One of the most iconic images in Canadian history is that of Terry Fox, his face a mask of pain as he shifts his weight to his artificial leg in an awkward hop-skip motion.
And yet Fox carried that expression for 143 days and 5,373 kilometres across Canada, hobbling on one leg with a simple yet powerful message. Mankind must defeat cancer.
In August 1979, Fox competed in a marathon in Prince George, finishing in dead last, 10 minutes behind the second last runner. And yet his run so inspired participants and spectators that people were left in tears and awe at his courage.
Thirty-four years later, Canadians are still brought to tears by Fox’s Marathon of Hope across Canada, despite the fact he died before he could complete it. There are few heroes so beloved by Canadians as Terry Fox, who raised $1.7 million before succumbing to cancer at the tender age of 22.
Since then he has inspired more than a half billion dollars in donations for cancer research. He finished second in voting to Tommy Douglas in the CBC program The Greatest Canadian in 2004. Those who weren’t even alive when he ran are humbled by his accomplishments.
In order to encourage more donations to his Marathon of Hope in 1980, Terry Fox ran a marathon every day – 42 kilometres – in the sweltering heat of summer. Despite sickness and the return of cancer by September, this time to his lungs, Fox averaged a staggering 37.6 kilometres each day.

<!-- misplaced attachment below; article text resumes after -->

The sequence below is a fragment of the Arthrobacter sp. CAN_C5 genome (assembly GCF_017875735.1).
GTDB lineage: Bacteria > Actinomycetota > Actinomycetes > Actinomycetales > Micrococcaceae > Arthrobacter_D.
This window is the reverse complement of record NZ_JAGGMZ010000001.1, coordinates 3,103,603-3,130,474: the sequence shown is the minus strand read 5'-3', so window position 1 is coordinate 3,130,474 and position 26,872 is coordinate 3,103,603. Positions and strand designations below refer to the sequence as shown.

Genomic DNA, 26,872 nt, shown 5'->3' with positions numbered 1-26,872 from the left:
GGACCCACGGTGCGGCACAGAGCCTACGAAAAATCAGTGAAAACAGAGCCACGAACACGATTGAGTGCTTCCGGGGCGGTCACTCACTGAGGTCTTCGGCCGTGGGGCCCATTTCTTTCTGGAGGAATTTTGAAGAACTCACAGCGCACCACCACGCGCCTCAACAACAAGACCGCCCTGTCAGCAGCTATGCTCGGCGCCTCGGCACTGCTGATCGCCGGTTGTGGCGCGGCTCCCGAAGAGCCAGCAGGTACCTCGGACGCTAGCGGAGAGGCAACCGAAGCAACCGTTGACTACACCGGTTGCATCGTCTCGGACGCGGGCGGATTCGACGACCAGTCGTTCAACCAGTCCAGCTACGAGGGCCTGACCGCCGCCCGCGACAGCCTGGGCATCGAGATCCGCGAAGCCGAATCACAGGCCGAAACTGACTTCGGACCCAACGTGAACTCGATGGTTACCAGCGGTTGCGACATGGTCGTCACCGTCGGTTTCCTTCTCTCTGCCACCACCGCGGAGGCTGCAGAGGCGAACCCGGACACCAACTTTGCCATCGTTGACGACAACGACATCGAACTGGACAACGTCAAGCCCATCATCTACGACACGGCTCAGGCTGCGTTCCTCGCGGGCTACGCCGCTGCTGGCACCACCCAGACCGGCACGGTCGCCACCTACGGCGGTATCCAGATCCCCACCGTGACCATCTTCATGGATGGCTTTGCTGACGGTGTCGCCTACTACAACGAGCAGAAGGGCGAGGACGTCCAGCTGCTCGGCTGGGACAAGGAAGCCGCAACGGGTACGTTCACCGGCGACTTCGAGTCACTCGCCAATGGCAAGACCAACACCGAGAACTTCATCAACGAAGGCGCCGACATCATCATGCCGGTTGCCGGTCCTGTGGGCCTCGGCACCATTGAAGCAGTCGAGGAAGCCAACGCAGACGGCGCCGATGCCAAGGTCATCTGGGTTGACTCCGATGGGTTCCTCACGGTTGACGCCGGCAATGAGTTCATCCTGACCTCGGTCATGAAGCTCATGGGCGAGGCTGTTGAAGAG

No person, before or since, has managed to unite Canadians so strongly in a singular and common purpose of raising money to find a cure for cancer.
And when he was forced to abandon his marathon, he threw the torch to the next runners with the acknowledgment that this was about more than a kid from Port Coquitlam:
“I don’t feel that this is unfair. That’s the thing about cancer. I’m not the only one, it happens all the time to people. I’m not special. This just intensifies what I did. It gives it more meaning. It’ll inspire more people. I just wish people would realize that anything’s possible if you try; dreams are made possible if you try.”
Although Terry Fox put cancer on the map, the annual run he inspired has sagged in recent years. Fewer participants are turning out and some communities have been forced to cancel the run altogether.
That may be the worst thing we could do for the memory of one of Canada’s greatest sons. He deserves better, as does everyone who has ever lost somebody to cancer. I lost my aunt to lung cancer last year.
Never give up hope. Never give up the fight. Just think back to Terry Fox and those lonely miles of highway, putting one foot in front of the other, running for a better world for us all.